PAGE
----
Had. Or, why do we accept sub-standard prose?

So. For a series of odd reasons now forgotten I was reading the opening passage of Leviathan Wakes by James S A Corey on Amazon, which lead me to comment on the annoying use of the word ‘had’ and various contractions based upon it (she’d, who’d etc) that the author employs. I don’t often dissect published texts because I imagine it’s upsetting for authors, but as I was asked to explain my hatred of the word ‘had’, and as James S A Corey has had a big hit with Leviathan Wakes – even split between the two halves of this Frankenstein’s author – I thought I would make an exception. So, if these words have offended, think but of your bank balance and all is mended.

Firstly, my hatred of ‘had’ is on nowhere near the scale of my hatred of ‘suddenly’, which I dislike so much that I will stop reading a book instantly if it is used. In the case of ‘had’ it’s not the word itself, which unlike ‘suddenly’ has many fine uses, but a particular usage of the word that almost always creates horrible prose.

Here is the opening passage of Leviathan Wakes:

The Scopuli had been taken eight days ago, and Julie Mao was finally ready to be shot.

It had taken all eight days trapped in a storage locker for her to get to that point. For the first two she’d remained motionless, sure that the armoured men who’d put her there had been serious. For the first hours, the ship she’d been taken aboard wasn’t under thrust, so she floated in the locker, using gentle touches to keep herself from bumping into the walls or the atmosphere suit she shared the space with. When the ship began to move, thrust giving her weight, she’d stood silently until her legs cramped, then sat down slowly in to a fetal position. She’d peed in her jumpsuit, not caring about the warm itchy wetness, or the smell, worrying only that she might slip and fall in the wet spot it left on the floor. She couldn’t make noise. They’d shoot her.

There is a lot that can be said about this passage, and about Leviathan Wakes, but I don’t want to get distracted by a general critique of the book. I do want to make it clear though that the “it’s about the story” defence does not cut it in relation to what I am going to say here. The problems with this opening passage are so basic that no professionally published book should enter a bookshop with them, any more than a film or television show should reach the screen with substandard camera work or scene editing. If Leviathan Wakes is, as IO9 describes it “a Hollywood blockbuster in book form” then it’s a blockbuster shot by nervous film school dropouts on outdated camcorders and edited between two old VHS machines, to judge by this opening.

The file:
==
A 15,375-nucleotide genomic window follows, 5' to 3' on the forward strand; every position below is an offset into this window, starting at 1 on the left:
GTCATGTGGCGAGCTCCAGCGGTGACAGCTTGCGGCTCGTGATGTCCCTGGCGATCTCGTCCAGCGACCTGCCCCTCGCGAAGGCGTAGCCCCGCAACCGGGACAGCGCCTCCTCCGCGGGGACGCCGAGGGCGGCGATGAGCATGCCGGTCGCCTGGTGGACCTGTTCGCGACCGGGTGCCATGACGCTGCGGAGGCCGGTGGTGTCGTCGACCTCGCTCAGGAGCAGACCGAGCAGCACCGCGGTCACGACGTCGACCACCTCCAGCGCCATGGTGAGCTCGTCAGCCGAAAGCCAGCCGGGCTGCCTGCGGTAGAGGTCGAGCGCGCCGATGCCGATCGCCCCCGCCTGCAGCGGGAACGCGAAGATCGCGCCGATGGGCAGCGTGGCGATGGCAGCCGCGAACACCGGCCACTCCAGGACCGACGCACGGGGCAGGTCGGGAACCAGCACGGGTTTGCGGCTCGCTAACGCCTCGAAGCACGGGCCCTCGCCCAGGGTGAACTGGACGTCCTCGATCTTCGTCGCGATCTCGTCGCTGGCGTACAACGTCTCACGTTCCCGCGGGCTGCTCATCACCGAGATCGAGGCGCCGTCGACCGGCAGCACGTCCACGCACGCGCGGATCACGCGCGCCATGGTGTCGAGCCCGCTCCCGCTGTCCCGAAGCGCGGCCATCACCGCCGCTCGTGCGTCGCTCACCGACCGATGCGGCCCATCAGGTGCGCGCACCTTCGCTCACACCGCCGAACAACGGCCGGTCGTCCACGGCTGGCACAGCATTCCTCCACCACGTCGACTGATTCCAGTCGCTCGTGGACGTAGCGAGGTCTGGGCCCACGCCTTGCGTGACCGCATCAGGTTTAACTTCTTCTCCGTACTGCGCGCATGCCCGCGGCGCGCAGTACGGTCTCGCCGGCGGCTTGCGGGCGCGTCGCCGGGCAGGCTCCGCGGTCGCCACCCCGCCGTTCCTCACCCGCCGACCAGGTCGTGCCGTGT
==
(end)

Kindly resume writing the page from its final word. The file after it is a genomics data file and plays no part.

But. This is between me and the had. A word which, directly or as the basis of a contraction (she’d, who’d) appears in the region of eight times in this short passage, with an additional grievous deployment of ‘would’ that arises for the same reasons. The contractions are especially clumsy. There are few circumstances when who’d reads well on a page, especially when BOTH the who and the had are redundant.

Why is ‘had’ used so often? The answer is worth considering, not least because it’s an issue that arises often for developing writers. Here Corey blunders in to it for slightly different reasons. Intent on setting up a Dramatic Question, a standard ploy of pulp storytelling, Corey opens with the humdinger of a sentence, “The Scopuli had been taken eight days ago, and Julie Mao was finally ready to be shot.” Why is Julie Mau ready to be shot? Why did it take eight days? We the reader are lead to ask, and are thereby tempted to carry on reading. The problem however is that this opening has thrown Corey straight in to a timeline that precedes the main action of the chapter. Because the prose is written in past tense anyway, to indicate that this is even more in the past, Corey feels the need to add ‘had’ to almost every sentence. And this in turn leads to the ugly contractions.

Developing authors often make this mistake when they are too timid to just tell the story, and instead keep retreating to earlier events to give the story some usually irrelevant context. So instead of just telling the reader “George got on his magnificent steed and galloped out of the gate to face the dragon” they follow it up with “Earlier he had been talking with the old king who had lots to say about dragons.” The ‘hads’ proliferate quickly in this scenario. This relates to the larger issue of managing the information flow of a narrative, and making sure that, unless you have good cause, each sentence keeps the action moving forward not backward. This is why ‘had’ is so often a bad sign in prose, because it indicates the writer hasn’t got the basic narrative under control, which will quickly kill the story for most readers.

The real annoyance in Leviathan Wakes is that the use of ‘had’ here is entirely avoidable. The entire passage can easily be rewritten to eliminate the word all together, or to use it just once to establish the diverging narrative timeline. Once that has been established, even a relatively weak reader can follow the flow of events without using ‘had’ as a reminder in almost every sentence. It’s worth noting that for the middle section of the passage Corey does stop inserting ‘had’, avoiding a few contractions along the way. Lo and behold, the words flow much better. Which is the basic point. Why is the prose in this opening passage so mangled when it could so easily be edited to flow much more smoothly? Judged in its own terms, not as high flown literary writing, but as basic storytelling, the prose has failed. Why do we accept that as readers, when we never would as cinema goers or television watchers?

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